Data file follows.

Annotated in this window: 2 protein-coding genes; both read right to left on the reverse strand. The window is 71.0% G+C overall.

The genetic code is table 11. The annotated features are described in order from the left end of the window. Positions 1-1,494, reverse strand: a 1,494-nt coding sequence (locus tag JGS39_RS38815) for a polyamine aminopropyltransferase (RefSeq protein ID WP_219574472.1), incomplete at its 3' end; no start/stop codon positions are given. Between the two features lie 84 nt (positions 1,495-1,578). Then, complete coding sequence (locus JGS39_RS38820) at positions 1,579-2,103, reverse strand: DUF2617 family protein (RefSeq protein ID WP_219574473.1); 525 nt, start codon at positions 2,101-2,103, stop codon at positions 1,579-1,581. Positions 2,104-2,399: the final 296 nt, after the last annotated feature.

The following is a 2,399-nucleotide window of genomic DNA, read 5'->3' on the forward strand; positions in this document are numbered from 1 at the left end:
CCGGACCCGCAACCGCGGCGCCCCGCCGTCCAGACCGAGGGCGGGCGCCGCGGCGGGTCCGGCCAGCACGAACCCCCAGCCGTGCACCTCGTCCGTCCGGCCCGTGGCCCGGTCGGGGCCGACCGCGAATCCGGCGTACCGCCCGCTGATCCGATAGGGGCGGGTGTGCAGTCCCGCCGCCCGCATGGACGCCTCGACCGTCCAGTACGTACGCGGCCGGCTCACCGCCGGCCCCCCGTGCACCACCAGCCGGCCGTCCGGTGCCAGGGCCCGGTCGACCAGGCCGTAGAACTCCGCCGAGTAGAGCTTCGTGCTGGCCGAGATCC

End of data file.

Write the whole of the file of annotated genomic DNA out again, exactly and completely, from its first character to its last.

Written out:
Annotated in this window: 2 protein-coding genes; both read right to left on the reverse strand. The window is 71.0% G+C overall.

The genetic code is table 11. The annotated features are described in order from the left end of the window. Positions 1-1,494, reverse strand: a 1,494-nt coding sequence (locus tag JGS39_RS38815) for a polyamine aminopropyltransferase (RefSeq protein ID WP_219574472.1), incomplete at its 3' end; no start/stop codon positions are given. Between the two features lie 84 nt (positions 1,495-1,578). Then, complete coding sequence (locus JGS39_RS38820) at positions 1,579-2,103, reverse strand: DUF2617 family protein (RefSeq protein ID WP_219574473.1); 525 nt, start codon at positions 2,101-2,103, stop codon at positions 1,579-1,581. Positions 2,104-2,399: the final 296 nt, after the last annotated feature.

The following is a 2,399-nucleotide window of genomic DNA, read 5'->3' on the forward strand; positions in this document are numbered from 1 at the left end:
CCGGACCCGCAACCGCGGCGCCCCGCCGTCCAGACCGAGGGCGGGCGCCGCGGCGGGTCCGGCCAGCACGAACCCCCAGCCGTGCACCTCGTCCGTCCGGCCCGTGGCCCGGTCGGGGCCGACCGCGAATCCGGCGTACCGCCCGCTGATCCGATAGGGGCGGGTGTGCAGTCCCGCCGCCCGCATGGACGCCTCGACCGTCCAGTACGTACGCGGCCGGCTCACCGCCGGCCCCCCGTGCACCACCAGCCGGCCGTCCGGTGCCAGGGCCCGGTCGACCAGGCCGTAGAACTCCGCCGAGTAGAGCTTCGTGCTGGCCGAGATCC